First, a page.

Australia is one of the top five donors to UN Women, according to the organisation’s 2013-14 Annual Report. The release of the Report coincided with a speech by Australia’s Foreign Minister Julie Bishop on new policies on foreign aid funding.
In her speech at the National Press Club in Canberra on Wednesday, Minister Bishop outlined the six key focuses of aid funding, including the empowerment of women, a goal which she describes as “a personal passion”.
While expressing concern about overall cuts to the Aid program, Julie McKay, Executive Director of the Australian National Committee for UN Women welcomes the priority being placed on women. “We are very pleased that the Australian government has made women’s empowerment and gender equality a priority of its foreign aid program. As Minister Bishop noted, women’s equality delivers social and economic benefits to all, and UN Women’s delivery of effective aid programs demonstrates this time and again.”
Goldman Sachs estimates that providing women with equal earning and employment opportunities would raise per capita income by 20 percent by 2030 in 15 major developing countries. Ms McKay says increasing the social and economic participation of women is key to the work of UN Women. “Ensuring that women have the legal protections, skills and training and opportunity to earn an income is critical to development, and Australia’s focus in this area is to be commended.”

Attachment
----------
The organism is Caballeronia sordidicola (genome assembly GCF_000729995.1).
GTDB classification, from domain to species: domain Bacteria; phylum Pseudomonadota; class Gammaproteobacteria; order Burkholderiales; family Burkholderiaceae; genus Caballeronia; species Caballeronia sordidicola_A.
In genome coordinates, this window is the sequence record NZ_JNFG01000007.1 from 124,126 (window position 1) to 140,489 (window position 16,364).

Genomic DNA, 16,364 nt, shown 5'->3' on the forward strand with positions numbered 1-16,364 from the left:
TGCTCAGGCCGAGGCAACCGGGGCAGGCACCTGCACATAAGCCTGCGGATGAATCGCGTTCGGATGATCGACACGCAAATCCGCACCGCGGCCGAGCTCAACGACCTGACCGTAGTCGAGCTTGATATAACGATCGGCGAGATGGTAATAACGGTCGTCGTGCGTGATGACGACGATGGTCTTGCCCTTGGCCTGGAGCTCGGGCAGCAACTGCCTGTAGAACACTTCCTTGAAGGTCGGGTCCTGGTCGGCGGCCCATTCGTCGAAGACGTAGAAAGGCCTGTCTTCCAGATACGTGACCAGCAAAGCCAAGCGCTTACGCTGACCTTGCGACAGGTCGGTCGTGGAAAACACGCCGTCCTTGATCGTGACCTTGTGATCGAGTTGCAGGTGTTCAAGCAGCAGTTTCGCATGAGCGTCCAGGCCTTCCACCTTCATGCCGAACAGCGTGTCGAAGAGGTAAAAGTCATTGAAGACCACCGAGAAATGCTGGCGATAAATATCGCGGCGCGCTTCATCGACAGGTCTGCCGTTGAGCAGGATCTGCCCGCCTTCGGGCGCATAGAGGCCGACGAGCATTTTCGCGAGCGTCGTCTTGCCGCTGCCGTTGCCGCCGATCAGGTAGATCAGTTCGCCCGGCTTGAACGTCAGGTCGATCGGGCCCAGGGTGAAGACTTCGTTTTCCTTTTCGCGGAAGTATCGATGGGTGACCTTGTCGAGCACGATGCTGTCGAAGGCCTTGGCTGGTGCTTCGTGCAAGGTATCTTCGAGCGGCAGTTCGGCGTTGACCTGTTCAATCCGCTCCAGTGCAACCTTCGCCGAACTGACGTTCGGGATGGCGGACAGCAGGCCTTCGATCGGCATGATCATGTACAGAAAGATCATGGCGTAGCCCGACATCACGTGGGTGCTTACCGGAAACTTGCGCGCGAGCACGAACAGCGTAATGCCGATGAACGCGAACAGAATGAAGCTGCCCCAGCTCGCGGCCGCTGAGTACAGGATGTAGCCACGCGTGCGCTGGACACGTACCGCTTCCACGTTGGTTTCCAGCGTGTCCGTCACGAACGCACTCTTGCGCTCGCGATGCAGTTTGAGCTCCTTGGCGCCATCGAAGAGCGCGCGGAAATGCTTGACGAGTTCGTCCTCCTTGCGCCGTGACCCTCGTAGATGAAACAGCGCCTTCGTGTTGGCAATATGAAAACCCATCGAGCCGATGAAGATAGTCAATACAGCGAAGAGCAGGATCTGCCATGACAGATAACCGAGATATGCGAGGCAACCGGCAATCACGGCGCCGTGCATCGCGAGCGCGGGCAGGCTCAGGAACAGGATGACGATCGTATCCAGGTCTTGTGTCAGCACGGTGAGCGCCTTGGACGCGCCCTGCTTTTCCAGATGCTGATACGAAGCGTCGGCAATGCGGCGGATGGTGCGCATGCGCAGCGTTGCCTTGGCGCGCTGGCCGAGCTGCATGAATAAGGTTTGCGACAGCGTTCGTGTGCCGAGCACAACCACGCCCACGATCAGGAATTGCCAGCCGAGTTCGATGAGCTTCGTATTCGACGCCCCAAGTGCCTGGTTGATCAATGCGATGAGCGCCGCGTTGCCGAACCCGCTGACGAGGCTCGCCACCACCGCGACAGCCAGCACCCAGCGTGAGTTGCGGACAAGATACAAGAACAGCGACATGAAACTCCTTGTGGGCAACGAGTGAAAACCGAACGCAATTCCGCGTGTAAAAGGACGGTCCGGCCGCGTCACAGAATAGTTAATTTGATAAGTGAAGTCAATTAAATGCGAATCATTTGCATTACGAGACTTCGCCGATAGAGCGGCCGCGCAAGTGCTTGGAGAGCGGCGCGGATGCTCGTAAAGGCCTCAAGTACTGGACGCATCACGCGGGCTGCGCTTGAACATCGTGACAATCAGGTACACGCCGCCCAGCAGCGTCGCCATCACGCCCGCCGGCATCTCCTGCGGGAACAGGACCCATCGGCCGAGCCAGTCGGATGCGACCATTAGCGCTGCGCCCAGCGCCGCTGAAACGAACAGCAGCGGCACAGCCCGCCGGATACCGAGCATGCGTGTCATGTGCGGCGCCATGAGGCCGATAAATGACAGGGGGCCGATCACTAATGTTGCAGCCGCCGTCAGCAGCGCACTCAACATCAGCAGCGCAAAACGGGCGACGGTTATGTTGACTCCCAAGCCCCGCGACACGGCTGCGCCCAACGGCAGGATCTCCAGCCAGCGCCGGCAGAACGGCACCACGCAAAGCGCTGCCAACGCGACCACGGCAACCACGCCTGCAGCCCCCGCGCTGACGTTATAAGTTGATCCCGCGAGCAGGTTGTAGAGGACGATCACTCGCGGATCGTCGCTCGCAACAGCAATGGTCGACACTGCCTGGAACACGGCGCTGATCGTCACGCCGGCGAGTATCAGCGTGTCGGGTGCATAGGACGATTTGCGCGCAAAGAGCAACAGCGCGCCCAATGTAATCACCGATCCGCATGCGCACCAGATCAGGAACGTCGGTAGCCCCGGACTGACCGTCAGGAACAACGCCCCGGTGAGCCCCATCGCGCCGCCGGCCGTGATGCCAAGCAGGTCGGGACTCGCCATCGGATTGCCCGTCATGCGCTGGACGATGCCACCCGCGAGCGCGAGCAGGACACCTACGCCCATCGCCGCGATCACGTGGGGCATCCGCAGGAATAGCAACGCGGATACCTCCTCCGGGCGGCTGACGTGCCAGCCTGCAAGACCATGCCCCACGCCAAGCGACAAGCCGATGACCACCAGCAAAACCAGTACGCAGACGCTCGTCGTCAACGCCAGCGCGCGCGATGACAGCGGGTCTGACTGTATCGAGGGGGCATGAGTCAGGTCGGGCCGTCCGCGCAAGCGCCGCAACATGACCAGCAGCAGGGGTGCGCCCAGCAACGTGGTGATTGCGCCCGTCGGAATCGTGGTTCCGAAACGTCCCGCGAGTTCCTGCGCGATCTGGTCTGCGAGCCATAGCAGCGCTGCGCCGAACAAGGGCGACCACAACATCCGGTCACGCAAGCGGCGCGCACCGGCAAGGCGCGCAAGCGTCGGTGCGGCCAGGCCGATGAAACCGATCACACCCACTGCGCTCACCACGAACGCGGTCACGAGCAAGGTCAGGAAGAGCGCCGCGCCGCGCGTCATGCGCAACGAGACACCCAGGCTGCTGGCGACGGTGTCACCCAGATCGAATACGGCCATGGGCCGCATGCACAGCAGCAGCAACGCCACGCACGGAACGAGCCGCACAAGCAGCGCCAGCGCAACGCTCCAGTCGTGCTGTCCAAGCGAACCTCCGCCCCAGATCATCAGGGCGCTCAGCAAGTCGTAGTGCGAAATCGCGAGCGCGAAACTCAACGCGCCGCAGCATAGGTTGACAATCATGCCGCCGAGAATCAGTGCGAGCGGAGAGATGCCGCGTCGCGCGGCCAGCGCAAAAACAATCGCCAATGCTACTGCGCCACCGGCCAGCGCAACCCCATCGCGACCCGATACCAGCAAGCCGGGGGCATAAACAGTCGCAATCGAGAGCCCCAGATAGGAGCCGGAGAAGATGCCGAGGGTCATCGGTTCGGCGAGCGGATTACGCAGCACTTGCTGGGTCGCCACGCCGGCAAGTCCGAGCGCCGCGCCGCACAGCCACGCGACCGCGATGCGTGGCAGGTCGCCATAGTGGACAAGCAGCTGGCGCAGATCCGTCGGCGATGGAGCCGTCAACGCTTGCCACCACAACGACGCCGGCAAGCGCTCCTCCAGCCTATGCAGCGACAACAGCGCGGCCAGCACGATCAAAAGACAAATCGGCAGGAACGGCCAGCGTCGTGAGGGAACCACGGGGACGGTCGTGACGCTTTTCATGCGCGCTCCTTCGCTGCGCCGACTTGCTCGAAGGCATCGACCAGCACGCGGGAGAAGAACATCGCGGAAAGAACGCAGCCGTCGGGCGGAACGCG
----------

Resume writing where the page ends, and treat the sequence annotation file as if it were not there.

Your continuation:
UN Women’s 2013-14 Annual Report ranks Australia behind Sweden, Finland, Norway and the United Kingdom as one of the main donors to UN Women, with just over $20.2 million (AUD) in core and non-core contributions. In 2013, Australia gave the second highest contribution to the UN Women Fund for Gender Equality, and Trust Fund to End Violence Against Women, calculated at $1.9 million (AUD).
This year, DFAT announced funding to the innovative multi-country Markets for Change program. This initiative was launched in Papua New Guinea and Fiji in 2009, has recently been rolled out across the Solomon Islands and a launch in Vanuatu is scheduled for later this month.
The Program improves facilities in Pacific markets, a large employer of women, making them safer and cleaner workplaces. The program also educates and trains market stall owners so that they can improve business practices, access banking services and increase income for their families.
Ms McKay says that early results from the Markets for Change program show that investment in women’s empowerment is guaranteed to show returns. “Dollar for dollar, programs that focus on women’s rights and needs are effective, efficient and deliver outcomes. We need to scale up our efforts across the Asia-Pacific region to empower the millions of women and ensure that their boundless energy and creativity can be focused on ending the poverty, violence and political marginalisation that prevents them from participating fully in the growth and development of their communities.”
“Twenty years after the world pledged to put women’s rights and empowerment on the global agenda at the Beijing Conference, it’s time to increase the resources directed to gender equality, and give women an equal place at the table.”